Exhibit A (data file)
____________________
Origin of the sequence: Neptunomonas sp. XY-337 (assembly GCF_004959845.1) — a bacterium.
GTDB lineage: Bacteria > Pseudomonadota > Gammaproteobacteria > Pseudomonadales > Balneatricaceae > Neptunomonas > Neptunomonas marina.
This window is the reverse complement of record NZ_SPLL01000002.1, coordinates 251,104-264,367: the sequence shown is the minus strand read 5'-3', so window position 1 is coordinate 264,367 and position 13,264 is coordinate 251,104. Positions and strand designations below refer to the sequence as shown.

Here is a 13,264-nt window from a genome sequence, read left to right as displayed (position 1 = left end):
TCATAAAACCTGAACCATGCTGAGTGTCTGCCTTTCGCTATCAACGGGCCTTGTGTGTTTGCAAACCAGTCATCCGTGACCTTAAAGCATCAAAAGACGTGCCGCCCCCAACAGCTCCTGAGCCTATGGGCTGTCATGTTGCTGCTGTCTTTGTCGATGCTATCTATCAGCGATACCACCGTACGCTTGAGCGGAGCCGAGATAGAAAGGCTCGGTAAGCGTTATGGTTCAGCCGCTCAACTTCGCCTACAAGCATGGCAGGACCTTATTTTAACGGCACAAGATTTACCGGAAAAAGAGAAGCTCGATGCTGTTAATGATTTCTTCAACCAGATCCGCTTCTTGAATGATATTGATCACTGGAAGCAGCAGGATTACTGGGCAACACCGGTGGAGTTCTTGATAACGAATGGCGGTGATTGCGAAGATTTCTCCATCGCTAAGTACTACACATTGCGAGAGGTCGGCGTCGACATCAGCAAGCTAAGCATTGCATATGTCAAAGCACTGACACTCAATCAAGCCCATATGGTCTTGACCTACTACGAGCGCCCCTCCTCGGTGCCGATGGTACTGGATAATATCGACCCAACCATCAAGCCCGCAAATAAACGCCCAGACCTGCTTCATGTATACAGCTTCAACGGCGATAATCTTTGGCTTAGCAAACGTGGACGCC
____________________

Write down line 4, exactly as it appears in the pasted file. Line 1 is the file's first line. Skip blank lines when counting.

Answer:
Here is a 13,264-nt window from a genome sequence, read left to right as displayed (position 1 = left end):